Criminals are using an old certificate to sign a malware that takes advantage of the COVID-19 pandemic situation, preying on people’s need for information. The goal is to steal personal data, including SMS messages, call logs, contacts, and more.
The COVID-19 pandemic is exploited by bad actors however they can, and no opportunity is wasted in spreading malware.
People look for answers during trying times, and sometimes they install disreputable applications from unknown sources on their phones. Unfortunately, since it doesn’t come from an official store, which typically scans for malware before allowing its publication, the application ends up on people’s phones with ease.
It’s unclear how this particular app is disseminated, but there’s always a risk when installing apps from untrusted sources. An infostealer is just one of the methods used by bad actors to infect Android devices. To protect themselves from this kind of threat, people should use a security solution with its signatures up to date.
Sideloading apps is dangerous
Sometimes, people choose to install apps that are not available in their region or any official store, opening their system up to malware that will steal private data.
There are four different versions of this malware, detected as “Android.Trojan.InfoStealer.UQ”. The package name is “DZ.Eagle.Master” and the app label is simply “Covid”.
The applications have the same label, but the icons are different.
When the user runs the application, nothing happens; it just opens and closes quickly, but in the background, there’s a lot of activity. First, the malware contacts the Command & Control (C&C) and sends the device’s info, including the network operator, phone model, manufacturer, SIM serial number, the Wi-Fi IP address and the Internet IP address.
The C&C sends back a settings.xml file, which it stores in its assets folder
<?xml version="1.0" encoding="utf-8"?> <XML> <HP Host="flyrosebifr[.]webhop[.]me">1954</HP> <Fdir Pkd="DZ.Eagle.Master">Covid</Fdir> </XML>
The malware seems to target Algerians, as the package name DZ.Eagle.Master, contains the Algerian DZ country code, and the CnC domain was resolving to a server hosted in Algeria at one point.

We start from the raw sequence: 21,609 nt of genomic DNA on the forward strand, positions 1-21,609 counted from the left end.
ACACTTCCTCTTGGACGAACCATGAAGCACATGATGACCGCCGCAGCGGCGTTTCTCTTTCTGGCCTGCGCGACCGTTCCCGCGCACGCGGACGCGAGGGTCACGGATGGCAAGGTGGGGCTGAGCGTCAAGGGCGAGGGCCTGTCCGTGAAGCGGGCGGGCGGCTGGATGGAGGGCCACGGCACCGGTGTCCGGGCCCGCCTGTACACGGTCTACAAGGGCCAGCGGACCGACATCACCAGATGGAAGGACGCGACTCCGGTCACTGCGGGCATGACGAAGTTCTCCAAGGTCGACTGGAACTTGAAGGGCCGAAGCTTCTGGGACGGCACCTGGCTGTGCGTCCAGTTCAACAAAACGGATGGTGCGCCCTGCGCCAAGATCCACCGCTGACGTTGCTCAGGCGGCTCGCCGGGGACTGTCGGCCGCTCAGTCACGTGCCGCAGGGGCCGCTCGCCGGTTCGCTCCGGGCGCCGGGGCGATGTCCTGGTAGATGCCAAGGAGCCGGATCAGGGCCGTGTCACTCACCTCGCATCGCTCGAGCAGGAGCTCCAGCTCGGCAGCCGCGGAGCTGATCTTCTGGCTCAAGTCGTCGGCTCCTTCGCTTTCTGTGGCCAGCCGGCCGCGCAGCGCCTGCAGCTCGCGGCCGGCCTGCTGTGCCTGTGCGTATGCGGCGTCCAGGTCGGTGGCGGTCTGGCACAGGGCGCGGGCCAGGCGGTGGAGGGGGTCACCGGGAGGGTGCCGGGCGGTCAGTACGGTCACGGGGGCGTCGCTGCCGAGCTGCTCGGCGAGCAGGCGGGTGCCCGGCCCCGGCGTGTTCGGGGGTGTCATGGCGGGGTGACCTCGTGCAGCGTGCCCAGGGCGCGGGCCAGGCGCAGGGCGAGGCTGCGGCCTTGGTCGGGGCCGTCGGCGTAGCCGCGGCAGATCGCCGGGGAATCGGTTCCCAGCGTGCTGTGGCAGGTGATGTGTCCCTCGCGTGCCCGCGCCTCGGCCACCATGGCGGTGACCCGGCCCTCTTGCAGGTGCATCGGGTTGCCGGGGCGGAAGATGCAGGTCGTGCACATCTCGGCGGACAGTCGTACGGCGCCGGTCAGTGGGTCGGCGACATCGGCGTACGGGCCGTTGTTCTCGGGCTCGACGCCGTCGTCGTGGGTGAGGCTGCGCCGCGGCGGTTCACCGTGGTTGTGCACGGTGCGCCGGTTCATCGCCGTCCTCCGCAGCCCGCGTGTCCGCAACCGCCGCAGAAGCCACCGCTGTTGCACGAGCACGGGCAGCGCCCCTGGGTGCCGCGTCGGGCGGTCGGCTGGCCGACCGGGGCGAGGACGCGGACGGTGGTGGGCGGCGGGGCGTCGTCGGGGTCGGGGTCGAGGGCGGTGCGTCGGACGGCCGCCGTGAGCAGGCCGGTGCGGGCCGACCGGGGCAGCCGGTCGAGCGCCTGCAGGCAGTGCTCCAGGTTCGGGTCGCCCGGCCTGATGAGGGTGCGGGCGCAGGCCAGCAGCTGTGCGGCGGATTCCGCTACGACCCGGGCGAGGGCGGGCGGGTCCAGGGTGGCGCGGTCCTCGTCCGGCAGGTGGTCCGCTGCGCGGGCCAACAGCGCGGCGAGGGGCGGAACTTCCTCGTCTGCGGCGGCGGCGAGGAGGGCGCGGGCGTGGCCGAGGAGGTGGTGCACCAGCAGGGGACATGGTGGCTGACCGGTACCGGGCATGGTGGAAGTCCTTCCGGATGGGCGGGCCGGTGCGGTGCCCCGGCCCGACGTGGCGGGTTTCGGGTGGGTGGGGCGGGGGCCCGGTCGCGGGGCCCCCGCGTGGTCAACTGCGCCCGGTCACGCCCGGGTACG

This takes us to command processing, and it looks like its developers have separated the commands into five distinct types. While all the samples share the Trojan, some are more advanced than others.
CP – collects all contacts from the device and send them to CnC
Call – phone calls and send them to CnC
Info – device information and send it to CnC: simOperator, phonetype, networkType, networkOperatorName, model, manufacturer, SIM serial number, wifi_ip, ip
MSG – displays a toast message
CL – close command (will sleep for 11 milliseconds), then closes itself)
SMS – spies received SMS – if any exists else ‘No Sms Found :)’.
A curious aspect of the app is that users would have to reboot the phone before the malware goes into full effect, which is likely a means of hiding its actual functionality.
Jawa Barat certificate strikes again
The threat uses the old but still valid Jawa Barat certificate. The certificate was leaked years ago by its developer and is now used to sign repackaged samples with PUA, Adware or malware components.
Because the certificate wasn’t revoked, it’s still heavily used in apps and malware. Our telemetry found it in 125,000 scans in 2020 alone. As you can see, the certificate detection is spread all over the globe.
Similar to a previously investigated malware, in which the malware authors left a suspicious text ([SPY_NOTE_VERSION_OK]) in the application version name, in this infostealer the authors left the version name “–no-version-vectors.” It’s a common tactic with polymorphic malware that’s always changing features to avoid detection.
It seems that the Coronavirus trend has sparked the interest of another old malware campaign, as this is the first time this old maliciously used certificate is seen associated with the coronavirus, the gift that keeps on giving.
COVID-19 remains a source of inspiration for bad actors looking to trick people into installing their apps. Users should always be wary of apps that use a coronavirus-theme and always use a security solution to keep their devices safe.